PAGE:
8. Rolland Y, Pillard F, Klapouszczak A, et al: Exercise program for nursing home residents with Alzheimer’s disease: a 1-year randomized, controlled trial. J Am Geriatr Soc 2007;55:158–165.
  9. Hirsch M, Toole T, Maitland C, et al: The effects of balance training and high-intensity resistance training on persons with idiopathic Parkinson’s disease. Phys Med Rehabil 2003;84:1109–1117.
  10. Colcombe SJ, Erickson SI, Scalf PE, et al: Aerobic exercise training increases brain volume in aging humans. J Gerontol Med Sci 2006;61:1166–1170.
  11. Kramer AF, Erickson SI: Effects of physical activity on cognition, well-being, and brain: humans interventions. Alzheimers Dement 2007;3:S45–S51.

    External Resources

  12. Blay S, Andreoli S, Fillenbaum G, et al: Depression morbidity in later life: prevalence and correlates in a developing country. Am J Geriatr Psychiatry 2007;15:790–799.
  13. Dunn A, Trivedi M, O’Neal H: Physical activity dose-response effects on outcomes of depression and anxiety. Med Sci Sports Exerc 2001;33:S587–S597.
  14. Stathopoulou G, Powers M, Berry A, et al: Exercise interventions for mental health: a quantitative and qualitative review. Clin Psychol Sci Pract 2006;13:180–193.

    External Resources

  15. Frazer CJ, Christensen H, Griffiths KM: Effectiveness of treatments for depression in older people. Med J Aust 2005;182:627–632.
  16. Craft L, Perna F: The benefits of exercise for the clinically depressed. Prim Care Companion J Clin Psychiatry 2004;6:104–111.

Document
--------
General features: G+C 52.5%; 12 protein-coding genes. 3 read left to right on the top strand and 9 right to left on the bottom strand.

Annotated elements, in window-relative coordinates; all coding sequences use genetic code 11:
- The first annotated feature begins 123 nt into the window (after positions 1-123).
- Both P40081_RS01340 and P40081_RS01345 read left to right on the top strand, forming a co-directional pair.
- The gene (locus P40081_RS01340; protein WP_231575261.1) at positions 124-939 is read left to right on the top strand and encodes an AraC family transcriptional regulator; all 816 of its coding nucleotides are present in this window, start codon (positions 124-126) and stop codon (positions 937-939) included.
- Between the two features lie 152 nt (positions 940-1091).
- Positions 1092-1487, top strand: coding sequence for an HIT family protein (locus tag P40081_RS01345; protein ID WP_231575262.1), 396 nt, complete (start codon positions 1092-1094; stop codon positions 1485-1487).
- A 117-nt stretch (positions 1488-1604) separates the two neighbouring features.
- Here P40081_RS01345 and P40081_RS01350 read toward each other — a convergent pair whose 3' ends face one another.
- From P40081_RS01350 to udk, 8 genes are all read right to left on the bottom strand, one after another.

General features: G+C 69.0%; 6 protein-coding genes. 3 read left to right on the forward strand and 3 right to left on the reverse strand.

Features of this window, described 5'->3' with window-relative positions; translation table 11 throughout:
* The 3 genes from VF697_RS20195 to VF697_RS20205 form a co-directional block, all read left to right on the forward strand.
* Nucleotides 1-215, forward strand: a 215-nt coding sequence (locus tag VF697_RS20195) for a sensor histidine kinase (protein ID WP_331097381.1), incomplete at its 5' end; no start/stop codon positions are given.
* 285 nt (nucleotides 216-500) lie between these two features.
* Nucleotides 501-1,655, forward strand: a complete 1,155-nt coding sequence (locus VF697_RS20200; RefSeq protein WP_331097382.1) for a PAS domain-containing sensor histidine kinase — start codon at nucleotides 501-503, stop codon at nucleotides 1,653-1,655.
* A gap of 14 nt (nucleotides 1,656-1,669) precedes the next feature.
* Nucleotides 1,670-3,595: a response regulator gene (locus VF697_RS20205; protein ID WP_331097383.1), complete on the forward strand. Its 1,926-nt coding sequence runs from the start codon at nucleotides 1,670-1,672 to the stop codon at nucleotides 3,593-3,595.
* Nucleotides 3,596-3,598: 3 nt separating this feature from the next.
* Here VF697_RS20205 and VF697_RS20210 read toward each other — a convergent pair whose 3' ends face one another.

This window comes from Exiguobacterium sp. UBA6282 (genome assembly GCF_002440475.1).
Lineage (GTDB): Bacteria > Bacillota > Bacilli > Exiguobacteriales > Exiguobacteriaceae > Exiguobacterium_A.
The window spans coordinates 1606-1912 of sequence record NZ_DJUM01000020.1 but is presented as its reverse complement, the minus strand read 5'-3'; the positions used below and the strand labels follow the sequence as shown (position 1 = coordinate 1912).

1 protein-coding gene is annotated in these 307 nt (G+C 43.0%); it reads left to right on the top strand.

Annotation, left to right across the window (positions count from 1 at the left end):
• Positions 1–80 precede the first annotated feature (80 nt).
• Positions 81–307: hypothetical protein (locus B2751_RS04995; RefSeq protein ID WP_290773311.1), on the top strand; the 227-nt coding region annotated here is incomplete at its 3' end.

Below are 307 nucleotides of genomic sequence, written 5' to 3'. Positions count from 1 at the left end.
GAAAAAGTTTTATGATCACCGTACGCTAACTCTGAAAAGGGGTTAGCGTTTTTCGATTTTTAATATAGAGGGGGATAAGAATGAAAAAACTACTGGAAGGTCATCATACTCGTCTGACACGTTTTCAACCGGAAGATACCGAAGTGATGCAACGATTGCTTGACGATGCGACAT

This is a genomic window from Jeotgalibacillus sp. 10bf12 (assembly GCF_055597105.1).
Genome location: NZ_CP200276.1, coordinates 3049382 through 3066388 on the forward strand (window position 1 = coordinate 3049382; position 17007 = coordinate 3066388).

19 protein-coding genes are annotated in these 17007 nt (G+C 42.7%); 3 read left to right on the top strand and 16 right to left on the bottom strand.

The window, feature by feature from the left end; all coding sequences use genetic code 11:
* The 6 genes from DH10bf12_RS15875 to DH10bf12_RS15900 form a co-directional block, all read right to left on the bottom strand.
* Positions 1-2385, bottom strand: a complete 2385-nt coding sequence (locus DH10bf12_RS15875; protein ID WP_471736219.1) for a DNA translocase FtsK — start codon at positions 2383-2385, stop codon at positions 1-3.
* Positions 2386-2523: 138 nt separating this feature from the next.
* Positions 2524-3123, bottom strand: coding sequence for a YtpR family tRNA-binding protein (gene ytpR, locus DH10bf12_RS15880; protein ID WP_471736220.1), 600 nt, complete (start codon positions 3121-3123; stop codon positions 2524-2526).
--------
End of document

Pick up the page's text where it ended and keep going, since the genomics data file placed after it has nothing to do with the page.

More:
17. Moraes H, Deslandes A, Ferreira C, et al: O exercício físico no tratamento da depressão em idosos: revisão. Rev Psiquiatr RS 2007;29:70–79.
  18. Lampinen P, Heikkinen E: Reduced mobility and physical activity as predictors of depressive symptoms among community-dwelling older adults: an eight-year follow-up study. Aging Clin Exp Res 2003;15:205–211.
  19. Strawbridge WJ, Deleger S, Roberts RE, et al: Physical activity reduces the risk of subsequent depression for older adults. Am J Epidemiol 2002;156:328–334.
  20. Blumenthal JA, Babyak MA, Moore KA, et al: Effects of exercise training on older patients with major depression. Arch Intem Med 1999;159:2349–2356.
  21. Babyak M, Blumenthal JA, Herman S, et al: Exercise treatment for major depression: maintenance of therapeutic benefit at 10 months. Psychosom Med 2000;62:633–638.
  22. Herman S, Blumenthal JA, Babyak M, et al: Exercise therapy for depression in middle-aged and older adults: predictors of early dropout and treatment failure. Health Psychol 2002;21:553–563.
  23. Mather AS, Rodriguez C, Guthrie MF, et al: Effects of exercise on depressive symptoms in older adults with poorly responsive depressive disorder: randomized controlled trial. Br J Psychiatry 2002;180:411–415.
  24. Singh NA, Clements KM, Fiatarone MA: A randomized controlled trial of progressive resistance training in depressed elders. J Gerontol A Biol Sci Med Sci 1997;52:M27–M35.